Availability and implementation: sapFinder is implemented as a Bioconductor package in R. The package and the vignette can be downloaded at and are provided under a GPL-2 license.
Supplementary information: Supplementary data are available at Bioinformatics online.
PMCID: PMC4609003  PMID: 25053745
19.  The Ethanolic Extract of Taiwanofungus camphoratus (Antrodia camphorata) Induces Cell Cycle Arrest and Enhances Cytotoxicity of Cisplatin and Doxorubicin on Human Hepatocellular Carcinoma Cells 
BioMed Research International  2015;2015:415269.
Taiwanofungus camphoratus (synonym Antrodia camphorata) is a widely used medicinal fungus in the folk medicine of Taiwan with several pharmacological features such as anti-inflammatory, liver protection, antihypertensive, and antioxidative activities. The ethanolic extract of T. camphoratus (TCEE) which contains abundant bioactive compounds including triterpenoids and polysaccharides also has antitumor effects in various human cancer cell lines. The aims of this study are to clarify the antitumor effects of TCEE on human hepatocellular carcinoma cells and also evaluate the combination drug effects with conventional chemotherapy agents, cisplatin and doxorubicin. In the present study, the TCEE treatment induced cell cycle arrest and suppressed cell growth on both Hep3B and HepJ5 cells. Expression of cell cycle inhibitors, P21 and P27, and activation of apoptosis executer enzyme, caspase-3, were also induced by TCEE. In combination with the chemotherapy agents, TCEE treatment further enhanced the tumor suppression efficiency of cisplatin and doxorubicin. These results together suggested that TCEE is a potential ingredient for developing an integrated chemotherapy for human liver cancer.
PMCID: PMC4628761  PMID: 26557666
20.  Growth arrest DNA damage-inducible gene 45 gamma expression as a prognostic and predictive biomarker in hepatocellular carcinoma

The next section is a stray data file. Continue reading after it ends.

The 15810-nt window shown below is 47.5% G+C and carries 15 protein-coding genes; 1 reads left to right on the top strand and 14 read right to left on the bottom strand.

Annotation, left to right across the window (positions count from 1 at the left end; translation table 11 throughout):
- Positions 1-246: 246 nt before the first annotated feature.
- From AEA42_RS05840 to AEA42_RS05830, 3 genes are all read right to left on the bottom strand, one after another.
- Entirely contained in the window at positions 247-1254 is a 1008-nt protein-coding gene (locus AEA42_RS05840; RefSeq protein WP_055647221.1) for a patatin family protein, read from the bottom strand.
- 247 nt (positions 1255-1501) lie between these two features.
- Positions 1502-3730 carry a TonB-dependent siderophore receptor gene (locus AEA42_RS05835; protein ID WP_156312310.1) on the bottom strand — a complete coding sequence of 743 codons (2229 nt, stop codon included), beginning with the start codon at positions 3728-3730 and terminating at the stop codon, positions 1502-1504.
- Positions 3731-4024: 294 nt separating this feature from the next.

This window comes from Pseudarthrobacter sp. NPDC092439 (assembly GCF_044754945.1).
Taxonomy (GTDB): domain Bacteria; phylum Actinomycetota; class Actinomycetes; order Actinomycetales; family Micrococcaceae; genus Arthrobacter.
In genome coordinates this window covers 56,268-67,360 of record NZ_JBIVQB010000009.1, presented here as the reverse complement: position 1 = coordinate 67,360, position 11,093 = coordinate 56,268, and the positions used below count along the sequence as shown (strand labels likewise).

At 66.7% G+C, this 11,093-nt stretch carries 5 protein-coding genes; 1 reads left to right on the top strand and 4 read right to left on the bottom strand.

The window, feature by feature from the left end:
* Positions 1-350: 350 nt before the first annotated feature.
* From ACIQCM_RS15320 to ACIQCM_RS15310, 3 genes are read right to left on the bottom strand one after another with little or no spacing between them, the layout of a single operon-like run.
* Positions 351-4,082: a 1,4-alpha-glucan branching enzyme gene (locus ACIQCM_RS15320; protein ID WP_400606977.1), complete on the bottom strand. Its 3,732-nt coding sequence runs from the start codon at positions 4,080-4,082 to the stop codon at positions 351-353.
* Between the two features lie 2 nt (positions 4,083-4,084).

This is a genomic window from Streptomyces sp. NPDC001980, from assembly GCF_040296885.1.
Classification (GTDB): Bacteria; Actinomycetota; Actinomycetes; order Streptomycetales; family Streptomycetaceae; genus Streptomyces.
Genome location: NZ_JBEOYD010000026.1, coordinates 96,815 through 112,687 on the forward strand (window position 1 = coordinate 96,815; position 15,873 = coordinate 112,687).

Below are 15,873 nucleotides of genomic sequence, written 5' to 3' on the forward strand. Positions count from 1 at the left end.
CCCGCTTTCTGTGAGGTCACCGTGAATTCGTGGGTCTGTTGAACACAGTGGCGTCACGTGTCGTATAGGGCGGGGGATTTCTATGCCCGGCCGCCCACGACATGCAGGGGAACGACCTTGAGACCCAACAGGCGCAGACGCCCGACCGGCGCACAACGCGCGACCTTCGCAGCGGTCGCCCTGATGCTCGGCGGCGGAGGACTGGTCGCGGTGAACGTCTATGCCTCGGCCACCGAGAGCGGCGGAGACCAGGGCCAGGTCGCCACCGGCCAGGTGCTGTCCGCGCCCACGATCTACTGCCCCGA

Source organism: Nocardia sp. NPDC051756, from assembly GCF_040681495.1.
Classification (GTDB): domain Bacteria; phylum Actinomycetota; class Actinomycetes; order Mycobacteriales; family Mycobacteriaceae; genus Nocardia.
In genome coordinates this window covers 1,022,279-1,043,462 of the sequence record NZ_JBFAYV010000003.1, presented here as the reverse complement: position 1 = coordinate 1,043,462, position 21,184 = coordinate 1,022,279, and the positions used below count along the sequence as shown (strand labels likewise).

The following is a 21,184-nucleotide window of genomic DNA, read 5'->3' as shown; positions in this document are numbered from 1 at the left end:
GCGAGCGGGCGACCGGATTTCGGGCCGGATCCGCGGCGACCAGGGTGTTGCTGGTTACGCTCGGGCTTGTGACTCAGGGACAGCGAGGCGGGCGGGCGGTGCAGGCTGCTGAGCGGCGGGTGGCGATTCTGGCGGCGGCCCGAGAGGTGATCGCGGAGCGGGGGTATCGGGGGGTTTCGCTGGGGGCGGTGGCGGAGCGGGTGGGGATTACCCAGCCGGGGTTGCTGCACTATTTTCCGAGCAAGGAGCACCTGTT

Oncotarget  2015;6(29):27953-27965.
Growth arrest DNA damage-inducible gene 45 (GADD45) family proteins play a crucial role in regulating cellular stress responses and apoptosis. The present study explored the prognostic and predictive role of GADD45γ in hepatocellular carcinoma (HCC) treatment. GADD45γ expression in HCC cells was examined using quantitative reverse transcription-PCR (qRT-PCR) and Western blotting. The control of GADD45γ transcription was examined using a luciferase reporter assay and chromatin immunoprecipitation. The in vivo induction of GADD45γ was performed using adenoviral transfer. The expression of GADD45γ in HCC tumor tissues from patients who had undergone curative resection was measured using qRT-PCR. Sorafenib induced expression of GADD45γ mRNA and protein, independent of its RAF kinase inhibitor activity. GADD45γ induction was more prominent in sorafenib-sensitive HCC cells (Huh-7 and HepG2, IC50 6–7 μM) than in sorafenib-resistant HCC cells (Hep3B, Huh-7R, and HepG2R, IC50 12–15 μM). Overexpression of GADD45γ reversed sorafenib resistance in vitro and in vivo, whereas GADD45γ expression knockdown by using siRNA partially abrogated the proapoptotic effects of sorafenib on sorafenib-sensitive cells. Overexpression of survivin in HCC cells abolished the antitumor enhancement between GADD45γ overexpression and sorafenib treatment, suggesting that survivin is a crucial mediator of antitumor effects of GADD45γ. GADD45γ expression decreased in tumors from patients with HCC who had undergone curative surgery, and low GADD45γ expression was an independent prognostic factor for poor survival, in addition to old age and vascular invasion. The preceding data indicate that GADD45γ suppression is a poor prognostic factor in patients with HCC and may help predict sorafenib efficacy in HCC.
PMCID: PMC4695037  PMID: 26172295
GADD45γ; hepatocellular carcinoma (HCC); sorafenib; CCAAT/enhancer binding protein (C/EBP); survivin
21.  Deoxyinosine repair in nuclear extracts of human cells 
Cell & Bioscience  2015;5:52.
Deamination of adenine can occur spontaneously under physiological conditions generating the highly mutagenic lesion, hypoxanthine. This process is enhanced by ROS from exposure of DNA to ionizing radiation, UV light, nitrous acid, or heat. Hypoxanthine in DNA can pair with cytosine which results in A:T to G:C transition mutations after DNA replication. In Escherichia coli, deoxyinosine (hypoxanthine deoxyribonucleotide, dI) is removed through an alternative excision repair pathway initiated by endonuclease V. However, the correction of dI in mammalian cells appears more complex and was not fully understood.